Xenon Headlights

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Last updated on August 22nd, 2015 at 04:59 pm

While they are officially known as high-intensity discharge headlights, or HIDs, xenon headlights are commonly recognized as a more efficient solution, due mostly in part because of their color temperature and the amount of light that they are able to generate. Xenon bulbs contain xenon gas, which gives the lamps their slight blue tint of the light.

According to J.D. Power, we saw the appearance of the first xenon headlight on the BMW 7 Series way back in 1991. After

First Xenon Headlights

First Xenon Headlights

this introduction, xenons slowly became the top option for several car manufacturers. The car companies, however, avoided to offer xenon headlights as standard equipment.

Without going into the technicalities of what makes up a xenon bulb or how the whole xenon system works, we will try instead to focus on the advantages and disadvantages of HID xenon headlights.

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Advantages and Disadvantages of Xenon Headlights

For starters, xenon headlights are much more efficient in terms of the amount of light produced when compared to the traditional halogen headlights. If the angle or degree of illumination isn’t properly configured, then this could easily be considered a major disadvantage from the view point of oncoming traffic. According to official stats that we discovered, a standard halogen lamp generates only about 1400 lumens and 30 mcd/m2. On the other hand, a xenon headlight produces roughly 3000 lumens and 90 mcd/m2.

Naturally, xenon 800k lamps and bi-xenon lamps have slowly became available in various versions and sizes, designed to be used on a variety of car models.

When considering replacing your headlights, efficiency may be a major consideration when thinking to select HID xenon headlights to other light options. Increased efficiency of the xenon light bulb equates to less used energy. Additionally, HID lights reduce fuel consumption and CO2 emissions, due to the fact that the vehicle’s engine doesn’t have to burn as much fuel in order to generate the electrical power required by the headlamps.

Another benefit of xenon headlights is that xenon lights have a fairly long lifetime, exceeding the life of older style halogen lamps. According to some estimates, one can expect an operating life span of around 2,000 hours under normal conditions.

Of course, some people may feel that xenon bulbs are not the best option for their cars.

For instance, some are concerned with the amount of glare generated by xenon headlamps. They feel this may be overly distracting for the other drivers on the road.

Moreover, HID lights are more costly overall. From the initial costs of the xenon or bi-xenon bulbs, to the installation costs. However, for DIY’ers, maintaining or replacing xenon bulbs is quite affordable.

>> Which Xenon Headlights Fit Your Car? <<

Three Main Advantages of Xenon Headlights

Xenon headlights first started to appear on vehicles sold in the United States back in the 1990s, and they have been increasingly gaining in popularity since then. In addition to their stylish, “blue” light, xenon headlights also offer at least three important and functional advantages.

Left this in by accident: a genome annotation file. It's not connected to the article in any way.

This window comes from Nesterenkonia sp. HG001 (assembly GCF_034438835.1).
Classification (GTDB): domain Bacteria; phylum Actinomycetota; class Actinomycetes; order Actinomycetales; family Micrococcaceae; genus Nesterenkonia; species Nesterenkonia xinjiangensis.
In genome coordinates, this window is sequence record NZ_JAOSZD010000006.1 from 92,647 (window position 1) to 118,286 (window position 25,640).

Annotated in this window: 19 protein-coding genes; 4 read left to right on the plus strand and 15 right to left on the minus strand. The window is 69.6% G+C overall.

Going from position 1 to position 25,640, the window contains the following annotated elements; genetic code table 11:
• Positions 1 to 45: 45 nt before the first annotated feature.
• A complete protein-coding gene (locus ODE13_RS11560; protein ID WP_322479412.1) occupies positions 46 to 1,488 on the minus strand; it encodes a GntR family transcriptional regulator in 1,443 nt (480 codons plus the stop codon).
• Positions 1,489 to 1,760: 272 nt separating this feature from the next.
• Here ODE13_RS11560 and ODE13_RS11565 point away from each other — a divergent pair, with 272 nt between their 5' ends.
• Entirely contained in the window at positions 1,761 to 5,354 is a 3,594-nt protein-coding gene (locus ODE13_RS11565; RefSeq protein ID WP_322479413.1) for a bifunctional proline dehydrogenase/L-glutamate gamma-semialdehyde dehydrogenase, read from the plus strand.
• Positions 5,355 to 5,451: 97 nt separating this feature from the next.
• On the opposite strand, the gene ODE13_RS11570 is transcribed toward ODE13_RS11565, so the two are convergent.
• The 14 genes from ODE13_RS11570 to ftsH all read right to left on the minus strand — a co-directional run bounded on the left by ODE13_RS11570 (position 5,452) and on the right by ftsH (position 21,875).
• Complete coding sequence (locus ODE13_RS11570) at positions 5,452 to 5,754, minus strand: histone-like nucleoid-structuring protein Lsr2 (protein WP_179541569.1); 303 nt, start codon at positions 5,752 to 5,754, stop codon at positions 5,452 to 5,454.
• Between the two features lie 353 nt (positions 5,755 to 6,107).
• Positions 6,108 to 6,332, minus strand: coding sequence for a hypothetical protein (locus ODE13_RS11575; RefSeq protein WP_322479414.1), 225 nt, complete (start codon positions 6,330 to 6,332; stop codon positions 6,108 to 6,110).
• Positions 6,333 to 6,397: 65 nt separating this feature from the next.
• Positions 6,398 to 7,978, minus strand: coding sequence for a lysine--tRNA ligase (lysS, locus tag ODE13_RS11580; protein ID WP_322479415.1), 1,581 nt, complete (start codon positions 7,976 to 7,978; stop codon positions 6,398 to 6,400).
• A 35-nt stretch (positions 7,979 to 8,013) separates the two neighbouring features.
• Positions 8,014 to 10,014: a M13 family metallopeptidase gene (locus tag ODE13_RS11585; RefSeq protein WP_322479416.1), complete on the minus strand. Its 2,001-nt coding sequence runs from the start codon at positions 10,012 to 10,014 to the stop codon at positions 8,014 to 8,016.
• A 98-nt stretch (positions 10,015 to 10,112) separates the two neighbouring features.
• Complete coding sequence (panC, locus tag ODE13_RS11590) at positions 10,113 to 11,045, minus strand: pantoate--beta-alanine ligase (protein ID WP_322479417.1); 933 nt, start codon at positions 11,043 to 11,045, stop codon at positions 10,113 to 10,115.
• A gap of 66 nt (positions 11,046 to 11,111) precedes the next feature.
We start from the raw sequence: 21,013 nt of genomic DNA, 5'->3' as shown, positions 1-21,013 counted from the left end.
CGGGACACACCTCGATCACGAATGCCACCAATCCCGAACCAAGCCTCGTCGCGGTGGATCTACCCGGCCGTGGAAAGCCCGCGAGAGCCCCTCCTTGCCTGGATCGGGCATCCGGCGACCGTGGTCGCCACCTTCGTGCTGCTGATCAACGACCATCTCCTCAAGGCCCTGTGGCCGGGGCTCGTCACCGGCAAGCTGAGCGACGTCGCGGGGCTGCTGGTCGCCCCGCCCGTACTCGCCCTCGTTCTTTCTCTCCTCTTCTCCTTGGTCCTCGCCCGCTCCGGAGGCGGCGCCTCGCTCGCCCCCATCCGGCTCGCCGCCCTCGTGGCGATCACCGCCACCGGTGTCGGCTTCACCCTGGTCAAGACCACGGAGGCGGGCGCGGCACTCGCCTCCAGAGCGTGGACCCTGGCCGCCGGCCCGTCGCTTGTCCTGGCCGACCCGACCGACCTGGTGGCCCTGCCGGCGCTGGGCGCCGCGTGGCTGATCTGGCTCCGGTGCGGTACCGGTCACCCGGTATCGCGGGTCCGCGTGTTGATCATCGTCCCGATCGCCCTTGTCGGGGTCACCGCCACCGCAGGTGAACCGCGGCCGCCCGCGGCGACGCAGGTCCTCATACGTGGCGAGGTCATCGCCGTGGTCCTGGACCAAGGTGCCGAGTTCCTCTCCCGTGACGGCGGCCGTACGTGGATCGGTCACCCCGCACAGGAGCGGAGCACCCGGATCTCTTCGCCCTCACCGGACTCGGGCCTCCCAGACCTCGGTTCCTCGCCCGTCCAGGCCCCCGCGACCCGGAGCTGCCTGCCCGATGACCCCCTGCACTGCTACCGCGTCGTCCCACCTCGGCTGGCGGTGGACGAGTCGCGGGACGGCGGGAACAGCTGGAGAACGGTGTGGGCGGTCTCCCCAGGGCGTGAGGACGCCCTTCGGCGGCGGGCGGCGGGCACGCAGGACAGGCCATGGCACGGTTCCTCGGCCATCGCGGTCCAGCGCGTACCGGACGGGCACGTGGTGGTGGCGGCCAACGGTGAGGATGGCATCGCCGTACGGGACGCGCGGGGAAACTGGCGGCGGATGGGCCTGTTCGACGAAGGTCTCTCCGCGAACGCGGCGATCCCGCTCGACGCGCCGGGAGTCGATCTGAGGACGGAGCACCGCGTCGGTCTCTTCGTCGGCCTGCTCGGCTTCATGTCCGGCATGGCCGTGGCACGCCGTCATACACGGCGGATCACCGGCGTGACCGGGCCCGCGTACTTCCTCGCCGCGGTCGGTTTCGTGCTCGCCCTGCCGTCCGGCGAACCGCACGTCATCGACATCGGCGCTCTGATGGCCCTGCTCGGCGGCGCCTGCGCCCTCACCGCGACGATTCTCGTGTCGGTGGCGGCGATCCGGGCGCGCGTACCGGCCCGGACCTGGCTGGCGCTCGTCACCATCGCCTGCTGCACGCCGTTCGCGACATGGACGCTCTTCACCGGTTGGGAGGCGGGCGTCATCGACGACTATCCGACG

Xenon Headlights – Brighter Light

Xenon headlights are able to produce up to twice as many lumens per each headlight bulb when compared to older traditional halogen headlights. This means that they output brighter light than was available previously from halogen headlights. When a vehicle’s headlights emit brighter light, night time driving becomes a good bit easier for most folks, especially senior citizens.

Xenon Headlights – Longer Life

Typically, xenon headlights will last two to three times longer than standard halogen headlights. This is because xenon headlights use a very different method of generating their light. Traditional halogen headlights conduct electricity through a very thin wire (known as the filament) that is encased in a chamber which contains halogen-enriched gas. They produce light in a somewhat similar manner to traditional household incandescent bulbs. Xenon headlights, on the other hand, don’t require filaments that usually break over time. Instead, xenon headlights create light by directly conducting a their own beam of electricity through their electrodes which are inside of a xenon gas-filled chamber.

Xenon Headlights – Improved Safety

Xenon headlights don’t only provide a brighter view of the road ahead, they can provide additional safety benefits. For example, most OEM xenon headlight systems utilize auto-leveling devices to reduce glare for oncoming drivers. These systems automatically lower the level of the xenon headlight beam if and when the car goes over bumps in the road or when the vehicle is carrying a heavy load in the back. Additionally, many of the newer headlight systems include adaptive features which can automatically pivot the xenon headlight beam as the car goes through bends and corners. By aiming the light beam both lower and directly through corners, the xenon headlight can reduce glare for other drivers of oncoming cars, and it will also direct the light more usefully for its own car.

Thanks to these benefits, xenon headlights are becoming relatively inexpensive, and it is becoming increasingly easier to retrofit them to a vehicle that was originally equipped with standard halogen headlights.

>> Find Xenon Headlights To Fit Your Car <<

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